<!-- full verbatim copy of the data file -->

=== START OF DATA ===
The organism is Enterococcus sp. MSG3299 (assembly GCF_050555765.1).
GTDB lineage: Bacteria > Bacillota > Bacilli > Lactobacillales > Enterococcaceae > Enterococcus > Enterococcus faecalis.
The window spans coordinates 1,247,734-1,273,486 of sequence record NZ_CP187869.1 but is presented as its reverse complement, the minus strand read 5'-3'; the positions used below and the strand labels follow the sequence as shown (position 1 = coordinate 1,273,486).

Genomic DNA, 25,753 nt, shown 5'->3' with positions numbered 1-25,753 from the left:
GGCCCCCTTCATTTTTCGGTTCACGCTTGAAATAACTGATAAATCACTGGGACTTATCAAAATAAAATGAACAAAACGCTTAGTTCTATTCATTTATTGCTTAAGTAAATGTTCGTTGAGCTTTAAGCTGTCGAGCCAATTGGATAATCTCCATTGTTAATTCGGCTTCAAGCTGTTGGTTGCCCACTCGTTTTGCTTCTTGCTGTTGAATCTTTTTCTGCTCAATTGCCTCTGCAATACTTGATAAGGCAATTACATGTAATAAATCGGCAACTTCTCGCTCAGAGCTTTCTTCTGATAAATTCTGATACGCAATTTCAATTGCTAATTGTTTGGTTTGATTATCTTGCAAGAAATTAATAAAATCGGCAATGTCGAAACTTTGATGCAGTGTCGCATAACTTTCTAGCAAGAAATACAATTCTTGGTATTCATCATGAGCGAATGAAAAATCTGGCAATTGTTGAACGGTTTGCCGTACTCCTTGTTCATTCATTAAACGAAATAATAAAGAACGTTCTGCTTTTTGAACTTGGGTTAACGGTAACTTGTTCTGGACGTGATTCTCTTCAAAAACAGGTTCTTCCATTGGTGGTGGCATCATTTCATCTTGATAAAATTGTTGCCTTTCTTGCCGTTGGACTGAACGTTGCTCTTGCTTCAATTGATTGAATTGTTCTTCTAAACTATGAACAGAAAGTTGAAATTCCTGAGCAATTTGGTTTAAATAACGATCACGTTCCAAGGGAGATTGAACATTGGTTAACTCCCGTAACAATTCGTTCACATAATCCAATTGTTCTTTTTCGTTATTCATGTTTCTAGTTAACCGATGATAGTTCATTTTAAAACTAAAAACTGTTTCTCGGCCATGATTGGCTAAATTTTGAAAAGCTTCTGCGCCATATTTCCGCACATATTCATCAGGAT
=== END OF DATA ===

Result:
The organism is Enterococcus sp. MSG3299 (assembly GCF_050555765.1).
GTDB lineage: Bacteria > Bacillota > Bacilli > Lactobacillales > Enterococcaceae > Enterococcus > Enterococcus faecalis.
The window spans coordinates 1,247,734-1,273,486 of sequence record NZ_CP187869.1 but is presented as its reverse complement, the minus strand read 5'-3'; the positions used below and the strand labels follow the sequence as shown (position 1 = coordinate 1,273,486).

Genomic DNA, 25,753 nt, shown 5'->3' with positions numbered 1-25,753 from the left:
GGCCCCCTTCATTTTTCGGTTCACGCTTGAAATAACTGATAAATCACTGGGACTTATCAAAATAAAATGAACAAAACGCTTAGTTCTATTCATTTATTGCTTAAGTAAATGTTCGTTGAGCTTTAAGCTGTCGAGCCAATTGGATAATCTCCATTGTTAATTCGGCTTCAAGCTGTTGGTTGCCCACTCGTTTTGCTTCTTGCTGTTGAATCTTTTTCTGCTCAATTGCCTCTGCAATACTTGATAAGGCAATTACATGTAATAAATCGGCAACTTCTCGCTCAGAGCTTTCTTCTGATAAATTCTGATACGCAATTTCAATTGCTAATTGTTTGGTTTGATTATCTTGCAAGAAATTAATAAAATCGGCAATGTCGAAACTTTGATGCAGTGTCGCATAACTTTCTAGCAAGAAATACAATTCTTGGTATTCATCATGAGCGAATGAAAAATCTGGCAATTGTTGAACGGTTTGCCGTACTCCTTGTTCATTCATTAAACGAAATAATAAAGAACGTTCTGCTTTTTGAACTTGGGTTAACGGTAACTTGTTCTGGACGTGATTCTCTTCAAAAACAGGTTCTTCCATTGGTGGTGGCATCATTTCATCTTGATAAAATTGTTGCCTTTCTTGCCGTTGGACTGAACGTTGCTCTTGCTTCAATTGATTGAATTGTTCTTCTAAACTATGAACAGAAAGTTGAAATTCCTGAGCAATTTGGTTTAAATAACGATCACGTTCCAAGGGAGATTGAACATTGGTTAACTCCCGTAACAATTCGTTCACATAATCCAATTGTTCTTTTTCGTTATTCATGTTTCTAGTTAACCGATGATAGTTCATTTTAAAACTAAAAACTGTTTCTCGGCCATGATTGGCTAAATTTTGAAAAGCTTCTGCGCCATATTTCCGCACATATTCATCAGGAT